The Bealach na Ba, in the North West of Scotland, boasts the greatest ascent of any road in the UK. It begins at sea level and rises to a height of 626m. It takes six miles to get from sea-level to the top.
The name means ‘pass of the cattle.’ It was originally a gravel track used by crofters to move cattle between two parts of the Applecross peninsula. It’s now mostly used by tourists. The route is part of the famous North Coast 500 which has been named one of the top coastal road trips in the world.
It is 2012 and I am at the start line of my first ever bike sportive. I look at the other riders.
They are all using road bikes. I am on a mountain bike. I am the only one on a mountain bike. Why are they not on Mountain bikes? We are going to ride up a mountain. Surely a mountain bike is the most effective way to do that?
They are all wearing skin tight lycra. I have wearing a thick winter jacket and a pair of baggy shorts.
They are all clipped into their bike using proper bike shoes. I am wearing trainers.
They all have a bottle on their bike. I do not have a bottle on my bike. I have a backpack containing a sandwich, a two-litre bottle of water, and a map in case I get lost.
It is fair to say I do not know what I am doing.
Andrew is here but he is not on the start line. He has the flu. He has offered to drive a van around the course in case I need him. I spot my friend Malcolm who is also doing the race. I say to him “Good luck.” He says “You’ll need it more than me” and he then rides off. All the other bikes whizz past me.
I now realise why they are on road bikes. Honestly, up until this point, I thought there was no difference between a road bike and a mountain bike. I had assumed road bikes did not go up hills.
I honestly do not know what I am doing.
After two hours of cycling I have cycled further than I ever have. I realise it is two hours back to where I started so I will need to the do the same again to get home.
I stop and eat a sandwich. I wonder how the other cyclists are getting on. They must be starving. They don’t have any sandwiches.
I try phoning Andrew but I don’t get a signal. The race is too remote for mobiles to work correctly.
After another hour I reach the climb. The sign at the bottom says
Road to Applecross
(Bealach Na BA)
This rod rises to a height of 2053 ft with gradients of 1 in 5 and hairpin bends.
NOT ADVISED FOR LEARNER DRIVERS, VERY LARGE VEHICLES OR CARAVANS AFTER FIRST MILE
It does not mention bikes. That means I’ll have to do it.
I start the climb. Within 100m I have started to heat up. I start to sweat. I decide to take off my jacket. I put it in my backpack. I restart the climb. It doesn’t feel too tough yet.
The road gets steeper. I try to switch to a lower gear. I am already in my lowest gear. No wonder the start was easy.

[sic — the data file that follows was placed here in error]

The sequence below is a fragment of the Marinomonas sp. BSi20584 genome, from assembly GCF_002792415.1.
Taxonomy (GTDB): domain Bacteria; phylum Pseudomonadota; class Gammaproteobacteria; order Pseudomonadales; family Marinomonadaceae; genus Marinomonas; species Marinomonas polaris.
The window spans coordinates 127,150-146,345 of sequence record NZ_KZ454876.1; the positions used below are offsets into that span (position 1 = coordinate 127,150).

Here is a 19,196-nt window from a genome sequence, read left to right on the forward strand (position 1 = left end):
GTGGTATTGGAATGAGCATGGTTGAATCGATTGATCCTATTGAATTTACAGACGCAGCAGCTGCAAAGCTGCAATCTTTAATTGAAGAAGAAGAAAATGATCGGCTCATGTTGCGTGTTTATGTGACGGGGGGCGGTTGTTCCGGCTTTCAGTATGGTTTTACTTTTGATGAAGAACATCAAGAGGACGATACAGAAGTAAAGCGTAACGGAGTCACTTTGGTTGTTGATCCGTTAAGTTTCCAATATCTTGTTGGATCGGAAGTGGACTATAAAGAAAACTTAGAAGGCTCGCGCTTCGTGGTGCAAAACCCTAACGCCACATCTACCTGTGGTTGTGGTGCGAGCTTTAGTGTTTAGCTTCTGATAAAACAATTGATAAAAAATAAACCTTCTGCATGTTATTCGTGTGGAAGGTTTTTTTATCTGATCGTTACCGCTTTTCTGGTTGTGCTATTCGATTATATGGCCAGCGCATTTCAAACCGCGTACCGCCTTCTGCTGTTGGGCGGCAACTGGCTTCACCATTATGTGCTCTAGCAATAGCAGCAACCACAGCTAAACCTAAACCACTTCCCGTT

The road climbs higher. I struggle to turn my pedals. I haven’t even done one mile of the climb. I’m still at the part safe for learner drivers, very large vehicles and caravans.
Maybe a bit of food will help. I stop and eat the rest of my sandwich.
I restart the climb. I feel heavy. The sandwich has not helped. I struggle onwards. I stand up on the pedals to make them turn. I stop and admire the view. I consider quitting. I don’t have to think twice. I decided to quit.
I wish I could say I have the stomach to battle it out when things get hard but I don’t. I try phoning Andrew again. He can come and rescue me. There is still no reception. Feck. I’ll have to keep going. Mainly because I assume I’ll get a phone reception at the top of the hill.
I push my bike all the way to the top of the hill. A film crew is waiting for me. Probably not me specifically but anyone doing the race. They are filming for BBC Two Scotland’s The Adventure Show. The reporter approaches me:
– I can’t believe you’re using a mountain bike!
– It’s my only bike
I take out my water bottle to have a swig.
– You carried that all the way up the mountain?
– Yes. I thought I’d get thirsty.
– You do know the organisers supply water and food at regular stops?
I thought I had to supply everything myself! DOH!! I try my mobile. It has a signal. I try Andrew but there is no answer. I send him a text saying. “I quit! Come and get me at the bottom of the hill in Applecross”
The descent of the other side is great fun. Six miles of fast downhill with treacherous corners. At one corner an ambulance is tending to a rider. I think to myself how glad I am that it is not me.
At the bottom of the hill I reach Andrew. There’s 40 miles to go but I’m not doing any more.
I’ve achieved my race by cycling further and higher than ever before.
We head to the finish to wait for Malcolm…and we wait…and we wait…and we….
As it gets dark there’s no sign of Malcolm. I approach the race organisers and ask if they have seen him. They go to check their list of riders. When they come back they have bad news – Malcolm was the man I passed on the mountain who was getting tended to by the ambulance.
The news got worse. He was taken to hospital. Great. He must be in Inverness as that was the closest one to us. We need to go that way to get home. We’ll pick him up on the way but the news got even worse. The hospital was not Inverness, which is close by and on our way home. He was sent to Broadfoot on the Isle of Skye which is miles away and nowhere near our route home.
We head to Skye to collect him. He is sitting on a chair with his arm in a sling. His brakes failed whilst taking a corner on the descent. The bad news was that he had broken his collarbone and will be off work for six weeks. The good news was that it coincided with the Edinburgh fringe. He spends the next six weeks partying.